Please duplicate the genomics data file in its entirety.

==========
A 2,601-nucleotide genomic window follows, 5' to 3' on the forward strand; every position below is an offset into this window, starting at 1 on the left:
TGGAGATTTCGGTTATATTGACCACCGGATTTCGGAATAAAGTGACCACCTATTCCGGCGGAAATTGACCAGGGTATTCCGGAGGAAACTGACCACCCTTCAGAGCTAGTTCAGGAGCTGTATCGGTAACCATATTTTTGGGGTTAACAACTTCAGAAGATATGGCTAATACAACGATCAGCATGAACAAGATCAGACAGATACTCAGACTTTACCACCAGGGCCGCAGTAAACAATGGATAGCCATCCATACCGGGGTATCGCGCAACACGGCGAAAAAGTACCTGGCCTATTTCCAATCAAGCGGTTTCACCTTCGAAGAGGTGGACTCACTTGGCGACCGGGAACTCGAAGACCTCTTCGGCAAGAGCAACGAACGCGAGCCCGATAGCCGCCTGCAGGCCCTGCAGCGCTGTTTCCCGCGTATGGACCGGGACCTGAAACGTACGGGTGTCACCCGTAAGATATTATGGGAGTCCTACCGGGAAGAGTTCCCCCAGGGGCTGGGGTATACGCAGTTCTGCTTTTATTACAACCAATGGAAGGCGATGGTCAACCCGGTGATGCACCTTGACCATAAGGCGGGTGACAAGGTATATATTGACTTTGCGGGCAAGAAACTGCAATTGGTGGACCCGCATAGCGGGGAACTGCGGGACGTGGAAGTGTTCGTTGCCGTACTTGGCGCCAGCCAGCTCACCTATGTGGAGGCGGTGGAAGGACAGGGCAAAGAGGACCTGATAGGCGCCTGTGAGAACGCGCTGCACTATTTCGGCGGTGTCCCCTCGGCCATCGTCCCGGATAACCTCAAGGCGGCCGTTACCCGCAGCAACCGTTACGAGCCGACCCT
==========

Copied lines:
A 2,601-nucleotide genomic window follows, 5' to 3' on the forward strand; every position below is an offset into this window, starting at 1 on the left:
TGGAGATTTCGGTTATATTGACCACCGGATTTCGGAATAAAGTGACCACCTATTCCGGCGGAAATTGACCAGGGTATTCCGGAGGAAACTGACCACCCTTCAGAGCTAGTTCAGGAGCTGTATCGGTAACCATATTTTTGGGGTTAACAACTTCAGAAGATATGGCTAATACAACGATCAGCATGAACAAGATCAGACAGATACTCAGACTTTACCACCAGGGCCGCAGTAAACAATGGATAGCCATCCATACCGGGGTATCGCGCAACACGGCGAAAAAGTACCTGGCCTATTTCCAATCAAGCGGTTTCACCTTCGAAGAGGTGGACTCACTTGGCGACCGGGAACTCGAAGACCTCTTCGGCAAGAGCAACGAACGCGAGCCCGATAGCCGCCTGCAGGCCCTGCAGCGCTGTTTCCCGCGTATGGACCGGGACCTGAAACGTACGGGTGTCACCCGTAAGATATTATGGGAGTCCTACCGGGAAGAGTTCCCCCAGGGGCTGGGGTATACGCAGTTCTGCTTTTATTACAACCAATGGAAGGCGATGGTCAACCCGGTGATGCACCTTGACCATAAGGCGGGTGACAAGGTATATATTGACTTTGCGGGCAAGAAACTGCAATTGGTGGACCCGCATAGCGGGGAACTGCGGGACGTGGAAGTGTTCGTTGCCGTACTTGGCGCCAGCCAGCTCACCTATGTGGAGGCGGTGGAAGGACAGGGCAAAGAGGACCTGATAGGCGCCTGTGAGAACGCGCTGCACTATTTCGGCGGTGTCCCCTCGGCCATCGTCCCGGATAACCTCAAGGCGGCCGTTACCCGCAGCAACCGTTACGAGCCGACCCT